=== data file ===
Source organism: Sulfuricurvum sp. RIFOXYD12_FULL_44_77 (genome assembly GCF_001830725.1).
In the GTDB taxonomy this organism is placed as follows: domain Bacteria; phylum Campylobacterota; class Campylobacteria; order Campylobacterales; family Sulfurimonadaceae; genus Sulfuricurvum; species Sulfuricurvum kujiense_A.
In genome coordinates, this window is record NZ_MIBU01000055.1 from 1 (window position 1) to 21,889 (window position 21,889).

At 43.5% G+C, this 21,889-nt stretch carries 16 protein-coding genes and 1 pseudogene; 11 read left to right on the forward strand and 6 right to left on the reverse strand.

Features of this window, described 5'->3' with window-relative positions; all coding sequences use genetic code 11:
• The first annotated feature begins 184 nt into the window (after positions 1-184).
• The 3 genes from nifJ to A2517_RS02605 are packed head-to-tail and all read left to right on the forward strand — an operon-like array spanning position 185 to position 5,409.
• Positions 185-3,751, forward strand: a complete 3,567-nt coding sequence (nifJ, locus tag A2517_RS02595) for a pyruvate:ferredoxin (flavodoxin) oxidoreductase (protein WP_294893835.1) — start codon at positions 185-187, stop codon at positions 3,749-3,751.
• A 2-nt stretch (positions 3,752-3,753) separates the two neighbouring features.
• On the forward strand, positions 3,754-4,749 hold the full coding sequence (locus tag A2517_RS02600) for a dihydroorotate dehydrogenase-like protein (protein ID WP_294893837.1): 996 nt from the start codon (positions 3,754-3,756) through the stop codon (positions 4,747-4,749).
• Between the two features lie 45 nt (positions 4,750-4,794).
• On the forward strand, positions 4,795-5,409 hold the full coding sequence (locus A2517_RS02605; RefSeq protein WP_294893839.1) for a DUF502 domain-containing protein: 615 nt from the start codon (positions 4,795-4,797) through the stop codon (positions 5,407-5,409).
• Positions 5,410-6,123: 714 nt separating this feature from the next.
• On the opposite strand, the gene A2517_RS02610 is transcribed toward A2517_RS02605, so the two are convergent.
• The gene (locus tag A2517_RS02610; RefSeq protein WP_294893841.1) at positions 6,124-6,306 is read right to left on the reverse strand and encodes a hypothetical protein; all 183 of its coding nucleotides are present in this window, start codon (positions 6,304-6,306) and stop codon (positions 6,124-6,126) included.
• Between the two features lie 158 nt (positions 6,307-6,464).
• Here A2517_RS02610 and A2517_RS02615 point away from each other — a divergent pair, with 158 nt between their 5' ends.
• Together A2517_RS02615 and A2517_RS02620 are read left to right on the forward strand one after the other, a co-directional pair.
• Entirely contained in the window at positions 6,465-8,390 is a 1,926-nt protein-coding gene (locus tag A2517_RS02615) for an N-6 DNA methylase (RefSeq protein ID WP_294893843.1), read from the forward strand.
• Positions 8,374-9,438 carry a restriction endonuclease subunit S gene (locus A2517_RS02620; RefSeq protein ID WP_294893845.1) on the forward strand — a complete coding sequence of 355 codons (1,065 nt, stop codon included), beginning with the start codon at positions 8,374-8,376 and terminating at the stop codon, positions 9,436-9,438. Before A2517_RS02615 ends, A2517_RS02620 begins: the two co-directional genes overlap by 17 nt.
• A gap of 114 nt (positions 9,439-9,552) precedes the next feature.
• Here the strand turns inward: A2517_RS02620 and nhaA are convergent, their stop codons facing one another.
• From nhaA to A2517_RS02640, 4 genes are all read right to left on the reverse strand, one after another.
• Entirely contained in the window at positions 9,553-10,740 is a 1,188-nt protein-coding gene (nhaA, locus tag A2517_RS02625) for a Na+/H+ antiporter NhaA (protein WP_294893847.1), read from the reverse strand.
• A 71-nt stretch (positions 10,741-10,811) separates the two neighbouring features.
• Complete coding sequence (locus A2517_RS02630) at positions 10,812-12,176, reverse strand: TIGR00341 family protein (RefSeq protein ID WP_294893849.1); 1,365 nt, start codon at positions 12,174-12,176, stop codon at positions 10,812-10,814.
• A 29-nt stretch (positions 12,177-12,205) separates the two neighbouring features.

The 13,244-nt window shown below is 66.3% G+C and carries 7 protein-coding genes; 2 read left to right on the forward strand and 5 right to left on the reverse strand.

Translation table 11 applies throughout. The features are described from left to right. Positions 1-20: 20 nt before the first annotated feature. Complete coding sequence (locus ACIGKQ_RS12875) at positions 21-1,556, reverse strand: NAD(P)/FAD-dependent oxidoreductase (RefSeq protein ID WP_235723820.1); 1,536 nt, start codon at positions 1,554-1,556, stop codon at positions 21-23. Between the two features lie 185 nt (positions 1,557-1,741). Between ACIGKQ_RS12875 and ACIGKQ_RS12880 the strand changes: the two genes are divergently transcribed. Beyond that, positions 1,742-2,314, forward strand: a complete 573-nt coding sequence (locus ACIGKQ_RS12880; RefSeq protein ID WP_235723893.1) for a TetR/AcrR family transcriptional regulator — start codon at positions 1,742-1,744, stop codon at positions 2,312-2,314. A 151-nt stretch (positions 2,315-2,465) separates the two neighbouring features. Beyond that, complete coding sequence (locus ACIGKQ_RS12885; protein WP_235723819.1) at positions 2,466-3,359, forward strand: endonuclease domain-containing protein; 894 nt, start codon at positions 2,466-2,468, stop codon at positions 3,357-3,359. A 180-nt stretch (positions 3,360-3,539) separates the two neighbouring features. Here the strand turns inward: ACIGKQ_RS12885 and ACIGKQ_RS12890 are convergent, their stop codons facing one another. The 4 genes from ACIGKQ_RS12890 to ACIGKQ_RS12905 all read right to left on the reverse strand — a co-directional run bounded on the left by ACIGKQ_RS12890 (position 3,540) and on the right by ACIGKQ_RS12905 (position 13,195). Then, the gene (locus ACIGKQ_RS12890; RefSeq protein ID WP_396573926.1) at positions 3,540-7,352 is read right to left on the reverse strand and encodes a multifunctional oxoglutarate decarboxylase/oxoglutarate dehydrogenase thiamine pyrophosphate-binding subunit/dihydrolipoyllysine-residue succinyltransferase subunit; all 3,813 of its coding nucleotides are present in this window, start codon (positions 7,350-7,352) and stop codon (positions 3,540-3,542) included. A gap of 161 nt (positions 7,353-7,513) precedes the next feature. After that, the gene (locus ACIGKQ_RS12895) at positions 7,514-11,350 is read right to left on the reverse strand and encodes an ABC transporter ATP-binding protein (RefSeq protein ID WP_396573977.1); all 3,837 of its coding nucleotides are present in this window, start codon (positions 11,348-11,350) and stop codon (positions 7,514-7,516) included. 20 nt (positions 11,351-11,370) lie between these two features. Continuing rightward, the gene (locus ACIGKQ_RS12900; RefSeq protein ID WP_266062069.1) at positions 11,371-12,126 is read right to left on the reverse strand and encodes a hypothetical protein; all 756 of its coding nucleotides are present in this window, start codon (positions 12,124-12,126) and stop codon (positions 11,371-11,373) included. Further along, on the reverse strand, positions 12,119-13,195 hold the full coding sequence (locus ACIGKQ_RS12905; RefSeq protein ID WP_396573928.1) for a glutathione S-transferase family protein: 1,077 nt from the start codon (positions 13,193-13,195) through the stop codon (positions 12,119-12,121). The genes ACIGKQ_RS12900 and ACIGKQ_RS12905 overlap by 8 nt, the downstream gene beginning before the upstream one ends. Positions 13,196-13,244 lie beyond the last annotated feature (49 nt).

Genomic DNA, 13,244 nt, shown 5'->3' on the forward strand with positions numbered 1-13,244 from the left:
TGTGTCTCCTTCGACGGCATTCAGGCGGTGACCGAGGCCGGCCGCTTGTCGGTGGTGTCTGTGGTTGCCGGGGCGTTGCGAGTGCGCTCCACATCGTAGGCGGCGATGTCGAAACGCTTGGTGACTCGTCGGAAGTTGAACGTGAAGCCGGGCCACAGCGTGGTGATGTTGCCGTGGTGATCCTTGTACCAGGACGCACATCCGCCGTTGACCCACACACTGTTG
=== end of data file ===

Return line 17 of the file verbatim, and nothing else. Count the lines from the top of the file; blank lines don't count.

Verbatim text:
• Here A2517_RS02610 and A2517_RS02615 point away from each other — a divergent pair, with 158 nt between their 5' ends.